27 October, 2021

The Puppet Barge

There is nothing to see here, folks. Just the entire company of Indecent trekking to Little Venice on a Wednesday to see our own Josh Middleton's family-run-since-1985 Puppet Barge theatre on the River Thames perform The Flight of Babushka the Baboon.

Autumn in London with art, whimsy and incredible friends. Joy itself.

24 October, 2021

We ride at dawn...

 Sometimes the American Theatre Tribe takes London.

20 October, 2021


Are these screenshots from me and Henry Goodman doing an advertisement for the Jewish Film Festival of London? 

Why yes it is.

Did we ride the train back to London Bridge together and say goodbye on the train platform... because that is always how Henry and I say goodbye? 

Also yes. 

Henry, "God alone knows when we shall see each other again," but leaving it "in His hands" is always a sure bet. I love you, thank you for sharing the most heart-opening scene of my career thus far.   It was a joy to affirm with words, after all these years, that it meant as much to you as it did to me.



09 October, 2021

20 Years

Today is the 20th anniversary of the death of my father, Michael Silber. I’ve been pretty overwhelmed with feelings about it. Sometimes this anniversary comes and goes, the world spins on. This year? I don’t know. Perhaps it is the milestone. Perhaps it is all that we have endured as a planet, society, and what my individual body has been through, but the event is having a profound effect.

Right now we live in an era of loss. It is also an era of agony, division, disconnection, anxiety, uncertainty, trauma, grief, and of course a confrontation with our own very real mortality.

I survived COVID, when so many have not.
I had three life-altering surgeries that permanently changed my body and saved my life.
These experiences have give me insight into my Dad’s final years and days in ways I never could have dreamed of or anticipated.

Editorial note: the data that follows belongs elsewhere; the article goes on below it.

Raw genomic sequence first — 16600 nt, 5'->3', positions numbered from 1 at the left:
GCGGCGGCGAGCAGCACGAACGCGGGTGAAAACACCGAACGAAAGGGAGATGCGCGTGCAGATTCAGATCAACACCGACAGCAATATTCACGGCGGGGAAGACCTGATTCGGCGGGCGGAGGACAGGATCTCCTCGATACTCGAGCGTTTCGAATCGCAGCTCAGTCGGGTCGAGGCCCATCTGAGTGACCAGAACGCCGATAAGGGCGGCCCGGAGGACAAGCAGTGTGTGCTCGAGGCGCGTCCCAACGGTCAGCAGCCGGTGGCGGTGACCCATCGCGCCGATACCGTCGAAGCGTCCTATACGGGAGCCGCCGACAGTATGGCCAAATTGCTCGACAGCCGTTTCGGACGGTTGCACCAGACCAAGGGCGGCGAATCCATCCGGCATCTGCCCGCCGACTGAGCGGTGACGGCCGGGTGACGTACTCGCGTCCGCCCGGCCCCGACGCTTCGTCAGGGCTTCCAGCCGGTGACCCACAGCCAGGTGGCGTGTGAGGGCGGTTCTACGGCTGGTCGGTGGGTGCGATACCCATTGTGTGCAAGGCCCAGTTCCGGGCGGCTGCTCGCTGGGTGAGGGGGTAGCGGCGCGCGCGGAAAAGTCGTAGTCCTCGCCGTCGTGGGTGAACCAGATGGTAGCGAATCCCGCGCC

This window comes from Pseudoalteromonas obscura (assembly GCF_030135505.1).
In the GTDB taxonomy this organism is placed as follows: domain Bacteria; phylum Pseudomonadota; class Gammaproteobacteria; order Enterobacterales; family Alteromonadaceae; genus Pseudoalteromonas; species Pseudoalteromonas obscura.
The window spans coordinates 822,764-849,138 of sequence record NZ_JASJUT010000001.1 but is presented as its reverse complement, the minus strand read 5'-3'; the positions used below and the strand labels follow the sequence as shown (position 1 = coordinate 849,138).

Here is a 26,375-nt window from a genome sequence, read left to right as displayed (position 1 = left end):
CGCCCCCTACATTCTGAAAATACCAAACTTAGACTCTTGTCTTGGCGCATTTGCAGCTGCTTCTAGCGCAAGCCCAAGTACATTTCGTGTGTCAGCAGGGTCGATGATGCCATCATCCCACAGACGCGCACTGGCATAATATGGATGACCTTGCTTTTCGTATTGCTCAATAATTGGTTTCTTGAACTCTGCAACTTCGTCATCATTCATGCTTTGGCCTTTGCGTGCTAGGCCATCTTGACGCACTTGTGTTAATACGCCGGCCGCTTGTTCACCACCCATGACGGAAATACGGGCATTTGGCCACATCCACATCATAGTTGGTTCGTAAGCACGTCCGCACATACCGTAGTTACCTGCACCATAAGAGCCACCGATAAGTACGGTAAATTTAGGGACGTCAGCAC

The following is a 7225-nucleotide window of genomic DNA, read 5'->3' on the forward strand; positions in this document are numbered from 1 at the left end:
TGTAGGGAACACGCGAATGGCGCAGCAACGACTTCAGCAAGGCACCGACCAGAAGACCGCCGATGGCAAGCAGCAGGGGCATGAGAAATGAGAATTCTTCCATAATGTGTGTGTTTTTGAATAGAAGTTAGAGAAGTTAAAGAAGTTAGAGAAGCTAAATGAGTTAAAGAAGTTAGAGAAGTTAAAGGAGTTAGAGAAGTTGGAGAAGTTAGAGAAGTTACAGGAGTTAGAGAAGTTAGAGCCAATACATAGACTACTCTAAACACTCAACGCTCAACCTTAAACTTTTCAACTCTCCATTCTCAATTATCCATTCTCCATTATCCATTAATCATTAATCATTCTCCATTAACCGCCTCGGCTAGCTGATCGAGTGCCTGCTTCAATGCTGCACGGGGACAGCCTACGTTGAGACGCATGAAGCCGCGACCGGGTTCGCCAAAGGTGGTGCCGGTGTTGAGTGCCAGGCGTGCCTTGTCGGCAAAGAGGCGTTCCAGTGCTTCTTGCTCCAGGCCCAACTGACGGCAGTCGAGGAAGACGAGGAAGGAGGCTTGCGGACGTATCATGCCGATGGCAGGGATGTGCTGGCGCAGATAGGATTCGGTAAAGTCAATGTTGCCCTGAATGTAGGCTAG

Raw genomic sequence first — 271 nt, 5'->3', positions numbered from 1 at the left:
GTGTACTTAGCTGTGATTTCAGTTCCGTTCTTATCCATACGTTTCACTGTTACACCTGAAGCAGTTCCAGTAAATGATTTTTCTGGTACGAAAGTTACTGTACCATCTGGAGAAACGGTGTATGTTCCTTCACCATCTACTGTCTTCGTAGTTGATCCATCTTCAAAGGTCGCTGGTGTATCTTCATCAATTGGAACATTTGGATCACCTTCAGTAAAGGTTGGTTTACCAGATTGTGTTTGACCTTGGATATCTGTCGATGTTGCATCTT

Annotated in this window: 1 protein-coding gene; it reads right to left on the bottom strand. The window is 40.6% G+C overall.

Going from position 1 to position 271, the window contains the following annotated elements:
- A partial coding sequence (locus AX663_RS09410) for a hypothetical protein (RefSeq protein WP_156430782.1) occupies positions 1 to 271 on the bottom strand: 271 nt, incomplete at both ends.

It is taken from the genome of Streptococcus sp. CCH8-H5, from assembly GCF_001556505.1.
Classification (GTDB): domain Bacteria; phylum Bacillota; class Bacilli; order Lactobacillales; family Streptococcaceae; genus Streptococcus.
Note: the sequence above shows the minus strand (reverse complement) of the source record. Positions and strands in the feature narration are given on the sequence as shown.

For these, I am grateful.

These days, I find myself thinking a lot about what it all means, or what it is all for, what the Purpose of Life is, and what MY purpose is here on earth, and whether or not I am adequately fulfilling it. I feel I have been spared. Saved. So… why? I have doubts. So many doubts.

And in the context of today, I think 20 years. My God. 20 years on and I wonder have I done enough?
Become enough?
Fulfilled his hopes and dreams for me as a human being?
Would I make him proud?
And of course, we that are left behind in death never receive these answers with any certainty. It is one of grief’s sharpest cuts and cruelest agonies.

And yet, I can say with certainty that I have had more conversations with him in death than I ever had in life. 20 years of silent dialogue that provides all the certainty I truly need, and ever will.

So on this milestone of a day, I take heart in the fact that after all we have endured, I will be spending this deeply personal 20 year anniversary right where my Dad would recognize me as happy and purposeful, and where I know I belong: in a theatre, doing a play. Contributing to the world in the very best way I can. And when I think about it, isn’t that all any of us can do? Make the world better by contributing as best we can. 

I’ll close with words I’ve found before, they are near the end of the book I offered about all of this (and honored my wonderful mom and all the friends who held me up 20 years ago today). I hope it contributes something to you today, to whomever might need it:

I have had the greatest adventures anyone could ever hope for.
I would trade it all for Only. One. Thing. 

But that is not how it works. 

And that is what still smarts. And probably always will. 

Whoever you are, no matter how despairing or isolated, know this: being fully alive and fully present in all of your experiences—joyful and harrowing—is a human right worth fighting for. We are limited in life only by what we believe we are capable of. I am not remarkable. No. I am a human being just like you—capable of everything from the most deplorable of errors to the vastest glories. As are we all. But I endeavor to show up: to work, to love, to grow, to life. No matter what any of it chooses to serve. 

When we stare deep into the black infinity, when we truly take part in the democracy of loss and mortality, we recognize that all of us—no matter how wealthy, beautiful, talented, kind, willful, adventurous— die. We all die. You will, someday, die. And in the end, we all must face the same questions: 

Was I brave?

Did I use my gifts?

What did I believe in?
What did I stand for?
 What did I stand against?
Did I do what truly mattered?
Did I love enough?

It has been said that wisdom is a guide upon which to chart the journey of the spirit.
Wisdom is precious.
 And wisdom is earned.


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